Ode: Intimations of Immortality - Poem

Poem

The ode contains 11 stanzas split into three movements. The first movement is four stanzas long and discusses the narrator's inability to see the divine glory of nature, the problem of the poem. The second movement is four stanzas long and has a negative response to the problem. The third movement is three stanzas long and contains a positive response to the problem. The ode begins by contrasting the narrator's view of the world as a child and as a man, with what was once a life interconnected to the divine fading away:

There was a time when meadow, grove, and stream,
The earth, and every common sight,
To me did seem
Apparelled in celestial light,
The glory and the freshness of a dream.
It is not now as it hath been of yore;—
Turn wheresoe'er I may,
By night or day,
The things which I have seen I now can see no more. (lines 1–9)

In the second and third stanzas, the narrator continues by describing his surroundings and various aspects of nature that he is no longer able to feel. He feels as if he is separated from the rest of nature until he experiences a moment that brings about feelings of joy that are able to overcome his despair:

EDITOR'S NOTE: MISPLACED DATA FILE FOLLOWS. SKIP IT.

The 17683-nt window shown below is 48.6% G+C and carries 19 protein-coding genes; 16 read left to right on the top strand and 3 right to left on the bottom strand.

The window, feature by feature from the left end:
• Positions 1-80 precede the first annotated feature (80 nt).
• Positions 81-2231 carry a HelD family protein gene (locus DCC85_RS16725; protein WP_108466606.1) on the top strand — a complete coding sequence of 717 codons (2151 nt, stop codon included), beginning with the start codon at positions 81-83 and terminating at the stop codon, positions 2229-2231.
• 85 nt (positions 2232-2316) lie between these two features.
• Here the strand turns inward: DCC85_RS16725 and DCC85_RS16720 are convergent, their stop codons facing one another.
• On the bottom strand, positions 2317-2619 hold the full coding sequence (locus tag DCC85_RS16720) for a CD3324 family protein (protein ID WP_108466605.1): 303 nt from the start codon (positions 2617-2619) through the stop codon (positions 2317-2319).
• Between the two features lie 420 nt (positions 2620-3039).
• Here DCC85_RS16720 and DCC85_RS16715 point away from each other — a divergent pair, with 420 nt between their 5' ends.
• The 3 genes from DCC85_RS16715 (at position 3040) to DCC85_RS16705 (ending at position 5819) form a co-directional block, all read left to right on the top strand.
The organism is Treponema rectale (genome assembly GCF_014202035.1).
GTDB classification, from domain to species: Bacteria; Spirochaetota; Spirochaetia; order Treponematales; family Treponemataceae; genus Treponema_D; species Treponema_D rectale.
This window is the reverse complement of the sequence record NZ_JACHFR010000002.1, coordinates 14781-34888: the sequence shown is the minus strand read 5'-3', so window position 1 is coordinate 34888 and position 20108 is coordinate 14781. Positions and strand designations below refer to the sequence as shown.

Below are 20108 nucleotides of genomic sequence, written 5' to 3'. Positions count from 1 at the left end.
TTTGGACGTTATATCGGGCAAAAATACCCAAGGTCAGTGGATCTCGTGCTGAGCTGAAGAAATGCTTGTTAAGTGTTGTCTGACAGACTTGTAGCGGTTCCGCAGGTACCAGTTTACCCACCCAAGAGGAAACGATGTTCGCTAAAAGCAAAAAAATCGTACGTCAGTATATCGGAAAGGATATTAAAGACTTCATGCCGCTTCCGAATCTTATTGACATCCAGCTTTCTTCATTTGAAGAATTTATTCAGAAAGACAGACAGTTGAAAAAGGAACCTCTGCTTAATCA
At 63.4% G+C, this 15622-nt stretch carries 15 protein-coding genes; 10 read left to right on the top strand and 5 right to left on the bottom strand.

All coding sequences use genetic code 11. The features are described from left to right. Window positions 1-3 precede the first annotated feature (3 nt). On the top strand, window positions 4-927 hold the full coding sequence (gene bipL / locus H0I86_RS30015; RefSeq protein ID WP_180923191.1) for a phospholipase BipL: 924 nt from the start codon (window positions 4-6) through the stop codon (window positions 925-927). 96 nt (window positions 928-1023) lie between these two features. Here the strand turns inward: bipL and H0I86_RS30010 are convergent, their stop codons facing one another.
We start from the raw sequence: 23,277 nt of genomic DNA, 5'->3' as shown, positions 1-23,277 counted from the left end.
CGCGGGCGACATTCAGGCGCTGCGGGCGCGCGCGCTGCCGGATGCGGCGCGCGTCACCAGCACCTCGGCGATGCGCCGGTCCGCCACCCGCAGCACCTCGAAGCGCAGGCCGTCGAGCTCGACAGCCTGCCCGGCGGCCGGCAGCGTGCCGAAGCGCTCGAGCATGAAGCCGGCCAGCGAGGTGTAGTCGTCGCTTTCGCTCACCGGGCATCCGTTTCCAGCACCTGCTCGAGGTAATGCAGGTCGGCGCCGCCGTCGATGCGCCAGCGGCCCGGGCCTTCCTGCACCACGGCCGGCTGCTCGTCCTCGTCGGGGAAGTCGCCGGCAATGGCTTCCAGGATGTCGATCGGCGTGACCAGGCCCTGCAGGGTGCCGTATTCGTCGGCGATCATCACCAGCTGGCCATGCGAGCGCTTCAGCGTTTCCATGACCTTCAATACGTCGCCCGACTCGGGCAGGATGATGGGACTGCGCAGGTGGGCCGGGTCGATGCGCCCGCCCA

To me alone there came a thought of grief:
A timely utterance gave that thought relief,
And I again am strong:
The cataracts blow their trumpets from the steep;
No more shall grief of mine the season wrong; (lines 22–26)

The joy in stanza III slowly fades again in stanza IV as the narrator feels like there is "something that is gone". As the stanza ends, the narrator asks two different questions to end the first movement of the poem. Though they appear to be similar, one asks where the visions are now ("Where is it now") while the other doesn't ("Whither is fled"), and they leave open the possibility that the visions could return:

A single Field which I have looked upon,
Both of them speak of something that is gone:
The Pansy at my feet
Doth the same tale repeat:
Whither is fled the visionary gleam?
Where is it now, the glory and the dream? (lines 52–57)

The second movement begins in stanza V by answering the question of stanza IV by describing a Platonic system of pre-existence. The narrator explains how humans start in an ideal world that slowly fades into a shadowy life:

Our birth is but a sleep and a forgetting:
The Soul that rises with us, our life's Star,
Hath had elsewhere its setting,
And cometh from afar:
Not in entire forgetfulness,
And not in utter nakedness,
But trailing clouds of glory do we come
From God, who is our home:
Heaven lies about us in our infancy!
Shades of the prison-house begin to close
Upon the growing Boy,
But He beholds the light, and whence it flows,
He sees it in his joy; (lines 58–70)

Before the light fades away as the child matures, the narrator emphasises the greatness of the child experiencing the feelings. By the beginning of stanza VIII, the child is described as a great individual, and the stanza is written in the form of a prayer that praises the attributes of children: